We once again argue for a more comprehensive approach to reforming and addressing the problems found in our nation’s child welfare system. That must involve a greater partnership between the federal, state and local governments. That involves more federal dollars not simply the same dollars spent differently. It means an investment from the front end of prevention services when a family comes into contact with protective or other services; it means an investment in treatment services including greater access to Medicaid, substance abuse services and mental health services; it means greater investment in out of home care for more foster, adoptive and kinship families; and it means greater financial and technical support for these families before and after permanency is obtained. It also means investing in the development of a stronger knowledge base that guides practice and policy, and that is applied through a skilled and well-supported workforce. It means making children a national priority.


  1. Child Welfare League of America (CWLA). (2006). Special tabulation of the Adoption and Foster Care Analysis Reporting System (AFCARS). Washington, DC: Author.
  2. Ibid.
  3. A Guide to The Muliethnic Placement Act of 1994 as amended by the Interethnic Placement Act of 1996.
  4. Government Accountability Office (GAO). (2007) African American Children in Foster Care. Washinton, DC, 20007 Author.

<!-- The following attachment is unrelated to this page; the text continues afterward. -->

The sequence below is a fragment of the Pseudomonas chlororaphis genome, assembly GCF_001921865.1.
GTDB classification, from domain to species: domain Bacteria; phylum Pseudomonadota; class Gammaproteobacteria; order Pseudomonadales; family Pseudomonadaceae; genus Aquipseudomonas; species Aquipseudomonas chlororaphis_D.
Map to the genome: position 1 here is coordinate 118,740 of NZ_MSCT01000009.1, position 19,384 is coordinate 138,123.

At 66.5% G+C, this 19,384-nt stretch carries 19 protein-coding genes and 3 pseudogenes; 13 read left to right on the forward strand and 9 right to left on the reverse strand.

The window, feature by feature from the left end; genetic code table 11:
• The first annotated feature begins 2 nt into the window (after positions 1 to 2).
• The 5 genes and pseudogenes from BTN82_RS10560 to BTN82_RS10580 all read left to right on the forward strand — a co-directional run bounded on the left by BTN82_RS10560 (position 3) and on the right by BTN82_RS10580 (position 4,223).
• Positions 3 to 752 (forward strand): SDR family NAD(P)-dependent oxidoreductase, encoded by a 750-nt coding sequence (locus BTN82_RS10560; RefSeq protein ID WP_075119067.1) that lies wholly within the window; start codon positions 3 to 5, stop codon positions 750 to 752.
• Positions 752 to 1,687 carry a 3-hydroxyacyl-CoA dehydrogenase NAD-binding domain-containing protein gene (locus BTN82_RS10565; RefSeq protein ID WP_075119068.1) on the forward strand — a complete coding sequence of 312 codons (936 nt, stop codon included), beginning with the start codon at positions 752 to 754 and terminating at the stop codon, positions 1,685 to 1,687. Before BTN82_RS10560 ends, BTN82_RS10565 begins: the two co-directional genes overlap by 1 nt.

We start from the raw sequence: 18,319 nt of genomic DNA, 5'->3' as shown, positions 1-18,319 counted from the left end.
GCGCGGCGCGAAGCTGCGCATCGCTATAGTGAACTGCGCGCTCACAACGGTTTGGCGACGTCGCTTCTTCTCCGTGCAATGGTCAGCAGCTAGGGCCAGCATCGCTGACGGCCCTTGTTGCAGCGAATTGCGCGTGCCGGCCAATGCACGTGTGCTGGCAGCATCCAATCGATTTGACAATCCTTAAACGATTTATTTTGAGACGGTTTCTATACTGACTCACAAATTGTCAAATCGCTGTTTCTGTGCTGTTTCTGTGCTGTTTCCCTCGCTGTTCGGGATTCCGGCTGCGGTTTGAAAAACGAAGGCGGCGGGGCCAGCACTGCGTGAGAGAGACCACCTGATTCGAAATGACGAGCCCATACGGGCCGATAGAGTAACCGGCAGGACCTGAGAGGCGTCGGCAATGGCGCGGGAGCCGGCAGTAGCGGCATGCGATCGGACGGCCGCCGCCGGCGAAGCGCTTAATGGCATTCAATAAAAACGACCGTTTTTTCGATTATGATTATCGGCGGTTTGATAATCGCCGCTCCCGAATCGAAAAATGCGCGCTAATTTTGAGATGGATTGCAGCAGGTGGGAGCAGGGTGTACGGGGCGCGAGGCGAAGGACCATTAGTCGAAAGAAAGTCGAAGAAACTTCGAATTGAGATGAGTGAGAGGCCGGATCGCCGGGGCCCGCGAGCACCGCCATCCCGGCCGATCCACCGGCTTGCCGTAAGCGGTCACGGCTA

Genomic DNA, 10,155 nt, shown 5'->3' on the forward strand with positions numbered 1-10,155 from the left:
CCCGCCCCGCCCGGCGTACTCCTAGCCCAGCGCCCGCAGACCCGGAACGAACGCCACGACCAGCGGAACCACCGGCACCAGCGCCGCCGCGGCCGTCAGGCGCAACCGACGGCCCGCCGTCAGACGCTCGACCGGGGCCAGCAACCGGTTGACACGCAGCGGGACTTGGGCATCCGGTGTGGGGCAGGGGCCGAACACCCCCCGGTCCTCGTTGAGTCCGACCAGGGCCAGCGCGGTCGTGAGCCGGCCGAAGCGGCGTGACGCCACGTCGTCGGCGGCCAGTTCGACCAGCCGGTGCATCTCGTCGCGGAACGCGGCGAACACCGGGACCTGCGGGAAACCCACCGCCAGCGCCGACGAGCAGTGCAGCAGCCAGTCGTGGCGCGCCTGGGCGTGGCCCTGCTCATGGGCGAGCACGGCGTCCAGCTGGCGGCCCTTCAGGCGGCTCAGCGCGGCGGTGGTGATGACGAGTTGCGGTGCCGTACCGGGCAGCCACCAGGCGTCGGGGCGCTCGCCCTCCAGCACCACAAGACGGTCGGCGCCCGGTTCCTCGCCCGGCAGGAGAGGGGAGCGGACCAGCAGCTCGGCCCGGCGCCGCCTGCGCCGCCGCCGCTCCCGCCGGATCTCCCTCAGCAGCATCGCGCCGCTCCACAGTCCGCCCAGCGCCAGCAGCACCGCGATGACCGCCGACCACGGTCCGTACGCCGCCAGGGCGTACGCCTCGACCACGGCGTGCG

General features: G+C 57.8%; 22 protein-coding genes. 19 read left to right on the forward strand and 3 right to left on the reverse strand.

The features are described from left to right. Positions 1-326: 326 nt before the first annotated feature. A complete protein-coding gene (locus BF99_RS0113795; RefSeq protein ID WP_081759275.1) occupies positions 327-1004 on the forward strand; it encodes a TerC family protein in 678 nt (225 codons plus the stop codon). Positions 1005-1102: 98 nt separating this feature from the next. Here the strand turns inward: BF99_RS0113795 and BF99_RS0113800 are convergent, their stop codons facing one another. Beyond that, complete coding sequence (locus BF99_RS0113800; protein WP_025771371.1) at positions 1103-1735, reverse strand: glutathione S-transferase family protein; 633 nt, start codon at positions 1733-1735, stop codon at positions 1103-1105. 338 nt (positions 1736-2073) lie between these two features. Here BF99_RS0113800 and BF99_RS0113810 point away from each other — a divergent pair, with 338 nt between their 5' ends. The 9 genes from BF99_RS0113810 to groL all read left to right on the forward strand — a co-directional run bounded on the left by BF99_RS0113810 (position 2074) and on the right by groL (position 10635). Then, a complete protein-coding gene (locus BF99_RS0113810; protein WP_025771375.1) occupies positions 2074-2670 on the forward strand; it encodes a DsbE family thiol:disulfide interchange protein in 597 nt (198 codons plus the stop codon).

5. Ibid.
  6. Child Welfare League of America (CWLA). (2006). Special tabulation of the Adoption and Foster Care Analysis Reporting System (AFCARS). Washington, DC: Author.
  7. Child Welfare League of America (CWLA). (2006). Special tabulation of the Adoption and Foster Care Analysis Reporting System (AFCARS). Washington, DC: Author.
  8. Ibid.
  9. Child Welfare League of America (CWLA). (2000). CWLA Standards of Excellence for Adoption Services Washington, DC: Author.
  10. McRoy, R.G. Zurcher, La.A., Lauderdale, M.L., & Anderson, R.E. (1982). Self-esteem and racial identity Model. Journal of Social Distress & the Homeless, 11 (2) 167-191.
  11. Shireman, J.F., & Johnson, P.R. (1986) A longitudinal study of Black adoptions: single parent, transracial, and traditional. Social Work, 31 172-176.
  12. Baden, A.L. (2002). The psychological adjustments of transracial adoptees: An application of the Cultural-Racial Identity Model. Journal of SocialDdistress & the Homeless, 11 (2) 167-191.
  13. Feigelman, W (2002). Adjustments of tranracially and interracially adopted young adults. Child & Adolescent Social Work Journal. 17(3), 165-183.
  14. Simon, R.J., & Alstien, H. (1996) The case for transracial adoption. Children and Youth Services Review: Special Issue: Children and Youth Services Review. 18 (1-2). 5-22.
  15. DeBerry, K.M., Scarr, S., & Weinberg. (1996) Family racial socialization and ecological competence: Longitudinal assessments of African-American transracuial adoptees. Child Development, 67 (5) 2375-2399
  16. Johnson, P.R. Shireman, J.F., & Watson, K.W. (1978) Transracial adoption and the development of black identity at the age of eight. Child Welfare, 66, 45-55.
  17. Huh, N.S., Reid, W.J. (200). Intercountry, transracial and inracial adoption and ethnic identity: a Korean example. International Social Work. 43 (1) 75-87.
  18. McRoy, R.G., & Grape, H. (1999) Skin color in transracial and adoptive placements: Implications for special needs adoptions. Child Welfare, 78 (5) 673-692.
  19. Congressional Research Service (CRS). (2005). Congressional Research Service Memo to Representative Charles Rangel (D-NY), Washington, DC (2006).
  20. Ibid.